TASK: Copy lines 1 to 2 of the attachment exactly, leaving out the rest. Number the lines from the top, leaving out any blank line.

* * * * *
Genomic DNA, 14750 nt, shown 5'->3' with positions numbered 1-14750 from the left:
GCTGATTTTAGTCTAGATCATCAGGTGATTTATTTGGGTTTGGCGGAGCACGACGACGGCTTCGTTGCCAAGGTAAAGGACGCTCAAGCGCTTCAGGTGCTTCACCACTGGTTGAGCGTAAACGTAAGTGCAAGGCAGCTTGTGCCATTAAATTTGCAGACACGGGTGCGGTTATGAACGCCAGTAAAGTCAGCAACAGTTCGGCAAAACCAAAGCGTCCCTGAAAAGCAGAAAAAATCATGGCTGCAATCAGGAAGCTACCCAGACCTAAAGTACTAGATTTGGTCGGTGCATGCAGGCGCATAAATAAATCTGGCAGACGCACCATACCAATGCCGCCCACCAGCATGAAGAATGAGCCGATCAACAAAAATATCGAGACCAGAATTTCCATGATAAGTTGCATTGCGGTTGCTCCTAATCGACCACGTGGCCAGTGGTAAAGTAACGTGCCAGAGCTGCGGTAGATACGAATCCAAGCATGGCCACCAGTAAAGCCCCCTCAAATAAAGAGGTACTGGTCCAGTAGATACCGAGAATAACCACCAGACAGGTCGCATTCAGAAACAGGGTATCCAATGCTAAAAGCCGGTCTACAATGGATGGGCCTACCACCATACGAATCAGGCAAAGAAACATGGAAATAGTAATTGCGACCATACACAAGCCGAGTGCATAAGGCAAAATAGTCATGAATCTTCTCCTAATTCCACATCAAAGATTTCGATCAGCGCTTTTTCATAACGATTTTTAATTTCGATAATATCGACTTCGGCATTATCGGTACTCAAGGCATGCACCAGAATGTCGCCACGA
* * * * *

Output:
Genomic DNA, 14750 nt, shown 5'->3' with positions numbered 1-14750 from the left:
GCTGATTTTAGTCTAGATCATCAGGTGATTTATTTGGGTTTGGCGGAGCACGACGACGGCTTCGTTGCCAAGGTAAAGGACGCTCAAGCGCTTCAGGTGCTTCACCACTGGTTGAGCGTAAACGTAAGTGCAAGGCAGCTTGTGCCATTAAATTTGCAGACACGGGTGCGGTTATGAACGCCAGTAAAGTCAGCAACAGTTCGGCAAAACCAAAGCGTCCCTGAAAAGCAGAAAAAATCATGGCTGCAATCAGGAAGCTACCCAGACCTAAAGTACTAGATTTGGTCGGTGCATGCAGGCGCATAAATAAATCTGGCAGACGCACCATACCAATGCCGCCCACCAGCATGAAGAATGAGCCGATCAACAAAAATATCGAGACCAGAATTTCCATGATAAGTTGCATTGCGGTTGCTCCTAATCGACCACGTGGCCAGTGGTAAAGTAACGTGCCAGAGCTGCGGTAGATACGAATCCAAGCATGGCCACCAGTAAAGCCCCCTCAAATAAAGAGGTACTGGTCCAGTAGATACCGAGAATAACCACCAGACAGGTCGCATTCAGAAACAGGGTATCCAATGCTAAAAGCCGGTCTACAATGGATGGGCCTACCACCATACGAATCAGGCAAAGAAACATGGAAATAGTAATTGCGACCATACACAAGCCGAGTGCATAAGGCAAAATAGTCATGAATCTTCTCCTAATTCCACATCAAAGATTTCGATCAGCGCTTTTTCATAACGATTTTTAATTTCGATAATATCGACTTCGGCATTATCGGTACTCAAGGCATGCACCAGAATGTCGCCACGA